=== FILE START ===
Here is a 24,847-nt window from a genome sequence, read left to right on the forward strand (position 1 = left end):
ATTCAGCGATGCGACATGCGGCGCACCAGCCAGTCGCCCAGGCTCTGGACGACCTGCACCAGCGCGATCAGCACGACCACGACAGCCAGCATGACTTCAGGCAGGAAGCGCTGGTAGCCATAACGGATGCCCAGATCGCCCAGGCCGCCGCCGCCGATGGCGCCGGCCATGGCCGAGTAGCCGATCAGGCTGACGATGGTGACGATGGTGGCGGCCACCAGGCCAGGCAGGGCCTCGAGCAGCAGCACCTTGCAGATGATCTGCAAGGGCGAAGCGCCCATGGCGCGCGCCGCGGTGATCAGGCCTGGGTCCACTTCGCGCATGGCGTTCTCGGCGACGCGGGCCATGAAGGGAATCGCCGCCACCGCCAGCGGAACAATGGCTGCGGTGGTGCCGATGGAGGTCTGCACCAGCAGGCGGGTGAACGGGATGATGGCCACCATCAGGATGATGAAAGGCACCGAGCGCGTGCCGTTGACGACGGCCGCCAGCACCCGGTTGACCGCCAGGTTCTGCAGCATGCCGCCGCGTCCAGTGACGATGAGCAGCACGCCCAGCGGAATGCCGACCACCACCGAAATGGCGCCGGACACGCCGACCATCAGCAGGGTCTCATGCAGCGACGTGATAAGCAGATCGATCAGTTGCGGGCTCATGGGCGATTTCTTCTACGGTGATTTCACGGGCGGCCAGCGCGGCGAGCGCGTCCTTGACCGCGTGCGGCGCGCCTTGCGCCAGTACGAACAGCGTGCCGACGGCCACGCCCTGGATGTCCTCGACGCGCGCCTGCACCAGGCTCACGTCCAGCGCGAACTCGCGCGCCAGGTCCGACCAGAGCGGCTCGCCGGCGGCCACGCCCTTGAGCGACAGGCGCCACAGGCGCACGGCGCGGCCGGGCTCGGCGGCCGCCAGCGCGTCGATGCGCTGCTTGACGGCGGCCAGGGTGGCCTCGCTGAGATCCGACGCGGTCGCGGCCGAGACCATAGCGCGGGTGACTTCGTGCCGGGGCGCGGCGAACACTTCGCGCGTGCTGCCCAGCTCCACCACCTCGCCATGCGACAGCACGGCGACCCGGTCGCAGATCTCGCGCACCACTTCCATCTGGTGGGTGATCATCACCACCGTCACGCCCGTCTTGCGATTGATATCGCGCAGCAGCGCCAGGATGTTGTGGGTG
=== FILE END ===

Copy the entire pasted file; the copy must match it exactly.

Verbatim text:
Here is a 24,847-nt window from a genome sequence, read left to right on the forward strand (position 1 = left end):
ATTCAGCGATGCGACATGCGGCGCACCAGCCAGTCGCCCAGGCTCTGGACGACCTGCACCAGCGCGATCAGCACGACCACGACAGCCAGCATGACTTCAGGCAGGAAGCGCTGGTAGCCATAACGGATGCCCAGATCGCCCAGGCCGCCGCCGCCGATGGCGCCGGCCATGGCCGAGTAGCCGATCAGGCTGACGATGGTGACGATGGTGGCGGCCACCAGGCCAGGCAGGGCCTCGAGCAGCAGCACCTTGCAGATGATCTGCAAGGGCGAAGCGCCCATGGCGCGCGCCGCGGTGATCAGGCCTGGGTCCACTTCGCGCATGGCGTTCTCGGCGACGCGGGCCATGAAGGGAATCGCCGCCACCGCCAGCGGAACAATGGCTGCGGTGGTGCCGATGGAGGTCTGCACCAGCAGGCGGGTGAACGGGATGATGGCCACCATCAGGATGATGAAAGGCACCGAGCGCGTGCCGTTGACGACGGCCGCCAGCACCCGGTTGACCGCCAGGTTCTGCAGCATGCCGCCGCGTCCAGTGACGATGAGCAGCACGCCCAGCGGAATGCCGACCACCACCGAAATGGCGCCGGACACGCCGACCATCAGCAGGGTCTCATGCAGCGACGTGATAAGCAGATCGATCAGTTGCGGGCTCATGGGCGATTTCTTCTACGGTGATTTCACGGGCGGCCAGCGCGGCGAGCGCGTCCTTGACCGCGTGCGGCGCGCCTTGCGCCAGTACGAACAGCGTGCCGACGGCCACGCCCTGGATGTCCTCGACGCGCGCCTGCACCAGGCTCACGTCCAGCGCGAACTCGCGCGCCAGGTCCGACCAGAGCGGCTCGCCGGCGGCCACGCCCTTGAGCGACAGGCGCCACAGGCGCACGGCGCGGCCGGGCTCGGCGGCCGCCAGCGCGTCGATGCGCTGCTTGACGGCGGCCAGGGTGGCCTCGCTGAGATCCGACGCGGTCGCGGCCGAGACCATAGCGCGGGTGACTTCGTGCCGGGGCGCGGCGAACACTTCGCGCGTGCTGCCCAGCTCCACCACCTCGCCATGCGACAGCACGGCGACCCGGTCGCAGATCTCGCGCACCACTTCCATCTGGTGGGTGATCATCACCACCGTCACGCCCGTCTTGCGATTGATATCGCGCAGCAGCGCCAGGATGTTGTGGGTG